- November 17th, 2010
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Yes, before I start, marksmanship and wind reading are very passionate subjects with me. Yes, you will hear me get cranked about what I see today concerning Marksmanship. In the Military the Marine Corps are the only folks teaching marksmanship. The US Army now has dropped to 300 yards to qualify. Why? Because some Russian came here and told our Military that most of the killing was done under 300 yds. Now, we listen to what Russians have to say? If we are taught to shoot 600 yards then we will keep our enemies out that far.
Problem was no one was qualifying expert under the 600 yard mark in the Army. That tells me it’s the instruction rather than the students. Who, the hell came up with this crap of laying straight behind the weapon???? For 250 years we have laid behind the weapon at 20 to 30 degrees. Now, before you comment on this remember Carlos Hathcock, Dave Tubb and a myriad of world famous shooters have always shot 30 degrees behind the rifle. So don’t even try to tell me your smarter than these folks.
Shooting straight behind the rifle (with rifle aligned with the crotch) it places the rifle butt square on your collar bone, with your head and cheek weld misaligned to the sights. I have had young men right out of sniper school show up trying to shoot like this and worse yet shooting free recoil like a benchrest shooter would. That’s right!!! Not even touching the rifle. HEAR THIS! You have to be able to control the recoil of the rifle in order to shoot repeatable accuracy.
In the last four years I’ve sent more people home because their marksmanship was so bad they could not repeat a shot if it hit them in the A$$.
Now, that’s out of the way we can start. From the prone position. Your rifle stock has to be completely adjustable! Cheek piece and butt plate. Your cheek weld may be good now but when you change your scope out for one of these high end deals it won’t be. You can NOT control the recoil of your rifle if the stock is too short. People let gunplumbers (note not gunsmiths) talk them into cutting the stock to a certain length of pull when most folks don’t know what LOP is! It might fit you now that it is warm and you have on less cloths. However, when winter comes and you start packing on the cloths you find your stock now nos longer fits you. Thus, the reason for adjustable butt plates.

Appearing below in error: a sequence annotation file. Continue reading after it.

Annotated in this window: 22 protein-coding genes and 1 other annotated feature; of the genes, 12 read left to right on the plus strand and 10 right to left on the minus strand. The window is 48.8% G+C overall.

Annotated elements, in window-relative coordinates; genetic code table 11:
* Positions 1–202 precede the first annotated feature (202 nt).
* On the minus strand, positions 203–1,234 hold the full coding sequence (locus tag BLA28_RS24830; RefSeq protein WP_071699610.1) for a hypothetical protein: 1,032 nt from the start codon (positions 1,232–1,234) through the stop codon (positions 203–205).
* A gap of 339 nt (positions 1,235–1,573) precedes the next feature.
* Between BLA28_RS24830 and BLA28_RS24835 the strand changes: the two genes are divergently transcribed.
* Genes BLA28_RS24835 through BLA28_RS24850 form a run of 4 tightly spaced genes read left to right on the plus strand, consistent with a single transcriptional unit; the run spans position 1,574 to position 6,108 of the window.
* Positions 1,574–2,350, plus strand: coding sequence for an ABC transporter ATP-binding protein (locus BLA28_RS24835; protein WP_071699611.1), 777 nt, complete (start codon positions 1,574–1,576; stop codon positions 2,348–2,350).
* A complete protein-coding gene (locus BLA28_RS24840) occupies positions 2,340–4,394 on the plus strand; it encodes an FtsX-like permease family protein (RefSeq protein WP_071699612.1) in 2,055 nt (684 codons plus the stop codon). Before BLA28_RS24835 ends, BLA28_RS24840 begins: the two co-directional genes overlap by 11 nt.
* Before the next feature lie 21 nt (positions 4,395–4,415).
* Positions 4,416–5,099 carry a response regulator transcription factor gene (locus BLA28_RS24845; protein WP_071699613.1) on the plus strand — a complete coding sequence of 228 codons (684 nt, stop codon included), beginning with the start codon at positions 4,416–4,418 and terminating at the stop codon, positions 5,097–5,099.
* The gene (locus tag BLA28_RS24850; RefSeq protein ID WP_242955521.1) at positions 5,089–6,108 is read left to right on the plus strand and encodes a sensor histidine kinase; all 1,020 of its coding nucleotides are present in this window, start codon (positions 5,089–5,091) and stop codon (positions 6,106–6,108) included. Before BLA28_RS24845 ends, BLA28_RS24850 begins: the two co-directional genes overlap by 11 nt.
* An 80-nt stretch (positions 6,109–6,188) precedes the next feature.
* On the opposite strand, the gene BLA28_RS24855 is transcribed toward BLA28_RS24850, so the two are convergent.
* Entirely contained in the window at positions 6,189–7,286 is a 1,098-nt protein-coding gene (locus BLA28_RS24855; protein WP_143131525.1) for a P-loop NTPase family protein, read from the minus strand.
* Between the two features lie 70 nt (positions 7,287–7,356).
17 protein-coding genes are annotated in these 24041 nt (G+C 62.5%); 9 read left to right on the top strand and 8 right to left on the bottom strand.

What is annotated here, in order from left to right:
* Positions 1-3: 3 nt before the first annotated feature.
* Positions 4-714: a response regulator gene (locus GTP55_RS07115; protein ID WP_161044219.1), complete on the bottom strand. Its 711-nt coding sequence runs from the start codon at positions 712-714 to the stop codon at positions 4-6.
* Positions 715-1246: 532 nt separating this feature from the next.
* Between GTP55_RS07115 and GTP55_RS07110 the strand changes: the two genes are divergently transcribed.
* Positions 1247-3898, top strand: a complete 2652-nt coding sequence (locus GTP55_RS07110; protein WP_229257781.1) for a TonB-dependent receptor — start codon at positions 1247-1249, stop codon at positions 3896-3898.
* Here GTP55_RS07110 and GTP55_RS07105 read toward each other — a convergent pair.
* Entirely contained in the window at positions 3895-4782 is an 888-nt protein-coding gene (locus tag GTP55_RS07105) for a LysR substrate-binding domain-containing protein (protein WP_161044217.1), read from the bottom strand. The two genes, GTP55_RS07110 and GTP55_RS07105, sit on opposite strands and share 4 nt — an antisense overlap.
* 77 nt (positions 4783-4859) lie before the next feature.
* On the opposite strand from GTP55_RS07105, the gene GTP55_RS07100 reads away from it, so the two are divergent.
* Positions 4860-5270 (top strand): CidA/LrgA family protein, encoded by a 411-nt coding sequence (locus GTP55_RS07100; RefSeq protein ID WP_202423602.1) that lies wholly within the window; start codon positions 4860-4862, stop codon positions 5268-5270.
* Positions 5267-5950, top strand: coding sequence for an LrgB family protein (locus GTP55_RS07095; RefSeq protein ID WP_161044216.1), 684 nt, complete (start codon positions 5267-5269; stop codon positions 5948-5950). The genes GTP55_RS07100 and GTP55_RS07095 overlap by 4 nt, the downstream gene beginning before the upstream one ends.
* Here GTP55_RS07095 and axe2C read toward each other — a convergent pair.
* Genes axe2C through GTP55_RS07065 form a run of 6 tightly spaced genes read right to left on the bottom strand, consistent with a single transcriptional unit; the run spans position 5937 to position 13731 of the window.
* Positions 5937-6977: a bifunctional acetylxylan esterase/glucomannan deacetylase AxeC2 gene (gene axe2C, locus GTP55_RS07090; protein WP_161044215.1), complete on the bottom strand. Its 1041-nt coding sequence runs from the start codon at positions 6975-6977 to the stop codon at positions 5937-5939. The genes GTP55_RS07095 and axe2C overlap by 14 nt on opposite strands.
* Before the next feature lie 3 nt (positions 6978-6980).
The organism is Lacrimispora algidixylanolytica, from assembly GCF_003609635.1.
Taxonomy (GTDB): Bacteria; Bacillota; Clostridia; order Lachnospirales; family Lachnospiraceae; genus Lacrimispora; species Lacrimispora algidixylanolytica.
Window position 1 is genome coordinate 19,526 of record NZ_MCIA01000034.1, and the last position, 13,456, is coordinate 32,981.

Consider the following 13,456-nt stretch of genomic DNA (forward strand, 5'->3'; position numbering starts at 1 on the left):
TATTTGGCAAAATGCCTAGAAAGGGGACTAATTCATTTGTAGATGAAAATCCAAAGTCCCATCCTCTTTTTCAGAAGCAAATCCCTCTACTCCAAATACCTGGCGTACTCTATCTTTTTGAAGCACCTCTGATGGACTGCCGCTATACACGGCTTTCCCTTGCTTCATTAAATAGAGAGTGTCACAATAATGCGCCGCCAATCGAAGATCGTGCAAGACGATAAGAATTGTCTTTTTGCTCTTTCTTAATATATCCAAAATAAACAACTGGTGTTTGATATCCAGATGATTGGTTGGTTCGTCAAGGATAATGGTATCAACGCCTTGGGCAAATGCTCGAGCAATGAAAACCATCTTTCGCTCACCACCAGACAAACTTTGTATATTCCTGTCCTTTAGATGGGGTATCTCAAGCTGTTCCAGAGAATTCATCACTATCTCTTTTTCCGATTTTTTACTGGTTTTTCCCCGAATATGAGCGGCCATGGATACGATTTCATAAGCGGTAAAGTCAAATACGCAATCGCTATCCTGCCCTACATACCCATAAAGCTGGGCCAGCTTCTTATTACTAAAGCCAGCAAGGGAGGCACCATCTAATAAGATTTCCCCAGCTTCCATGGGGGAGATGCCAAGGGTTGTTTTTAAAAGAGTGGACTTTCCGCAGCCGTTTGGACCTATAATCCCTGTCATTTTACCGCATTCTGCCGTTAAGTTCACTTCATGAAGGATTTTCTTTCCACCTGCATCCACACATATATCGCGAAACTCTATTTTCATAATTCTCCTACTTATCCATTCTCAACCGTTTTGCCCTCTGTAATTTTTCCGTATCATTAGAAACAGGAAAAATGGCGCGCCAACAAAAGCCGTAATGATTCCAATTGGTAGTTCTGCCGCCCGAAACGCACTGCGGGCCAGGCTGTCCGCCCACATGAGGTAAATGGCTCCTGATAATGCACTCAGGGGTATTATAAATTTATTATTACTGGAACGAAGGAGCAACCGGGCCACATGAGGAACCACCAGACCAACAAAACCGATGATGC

I’m asked all the time “what stock do I need flea?”. I tell them “the one that fits you”. Not a smart a$$ answer. The stock needs to feel like an extension of your body. I tell them the best advise I can give them is to go to an F class match or local long range class and look at stocks. Ask people if you can lay down behind their weapons and check out their stocks. Most people are very proud of the rifles and will gladly help another shooter by letting the try the stock out. NOTE: (Shocker) I’ve gone away from these flat bottom stocks. Like the A-4, A-5?s and AICS and est. These stocks have flat bottoms at the rear of the stock. While the look very cool, it’s dang near impossible to get elevation from one target to the next in a fast manner. The butt hook is worthless IMHO. No one can hold the rifle with their hand and make repeatable shoots at long range. Between your thumb and index finger is a mass of nerves right where the butt hook lies. With the weight and recoil of a rifle it’s impossible for a shooter to hold repeatable accuracy while trying to support the bottom of the rifle. If your only shooting F-class there fine. But, when you have to go from one target at one elevation to another at a higher elevation you can’t do it fast. Gunnersgear came out with a great new bag, like a cam. It does help. However, even with that at different elevations we find ourselves squeezing the bag to get that last little bit of elevation out of the rifle. Human nature almost always makes us drop the squeeze at the break of the trigger. Thus allowing the shot to go over the target. Yes, I see this all the time being a long range instructor. If I had to choose just one stock it would be the Manner’s MCS-T2A with the butt spacer system. Fully adjustable and with an angle bottom to elevate the rifle. I think (IMHO) this is the best stock on the planet.